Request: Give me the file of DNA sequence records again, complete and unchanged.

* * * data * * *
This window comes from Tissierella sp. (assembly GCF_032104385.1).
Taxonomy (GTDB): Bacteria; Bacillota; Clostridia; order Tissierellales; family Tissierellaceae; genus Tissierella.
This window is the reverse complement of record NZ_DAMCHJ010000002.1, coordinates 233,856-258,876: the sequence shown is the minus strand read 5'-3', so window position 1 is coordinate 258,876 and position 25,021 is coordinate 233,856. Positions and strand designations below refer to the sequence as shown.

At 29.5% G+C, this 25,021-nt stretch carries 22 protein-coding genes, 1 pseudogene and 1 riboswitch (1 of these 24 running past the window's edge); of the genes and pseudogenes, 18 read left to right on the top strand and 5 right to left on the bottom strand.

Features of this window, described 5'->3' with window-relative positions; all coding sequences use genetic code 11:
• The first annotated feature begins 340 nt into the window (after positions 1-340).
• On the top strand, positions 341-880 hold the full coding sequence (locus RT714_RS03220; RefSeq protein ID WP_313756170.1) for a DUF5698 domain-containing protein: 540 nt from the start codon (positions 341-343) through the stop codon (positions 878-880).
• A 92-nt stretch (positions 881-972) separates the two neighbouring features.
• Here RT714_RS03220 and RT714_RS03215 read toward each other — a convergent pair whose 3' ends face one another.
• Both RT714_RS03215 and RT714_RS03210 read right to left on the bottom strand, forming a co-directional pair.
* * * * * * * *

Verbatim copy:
This window comes from Tissierella sp. (assembly GCF_032104385.1).
Taxonomy (GTDB): Bacteria; Bacillota; Clostridia; order Tissierellales; family Tissierellaceae; genus Tissierella.
This window is the reverse complement of record NZ_DAMCHJ010000002.1, coordinates 233,856-258,876: the sequence shown is the minus strand read 5'-3', so window position 1 is coordinate 258,876 and position 25,021 is coordinate 233,856. Positions and strand designations below refer to the sequence as shown.

At 29.5% G+C, this 25,021-nt stretch carries 22 protein-coding genes, 1 pseudogene and 1 riboswitch (1 of these 24 running past the window's edge); of the genes and pseudogenes, 18 read left to right on the top strand and 5 right to left on the bottom strand.

Features of this window, described 5'->3' with window-relative positions; all coding sequences use genetic code 11:
• The first annotated feature begins 340 nt into the window (after positions 1-340).
• On the top strand, positions 341-880 hold the full coding sequence (locus RT714_RS03220; RefSeq protein ID WP_313756170.1) for a DUF5698 domain-containing protein: 540 nt from the start codon (positions 341-343) through the stop codon (positions 878-880).
• A 92-nt stretch (positions 881-972) separates the two neighbouring features.
• Here RT714_RS03220 and RT714_RS03215 read toward each other — a convergent pair whose 3' ends face one another.
• Both RT714_RS03215 and RT714_RS03210 read right to left on the bottom strand, forming a co-directional pair.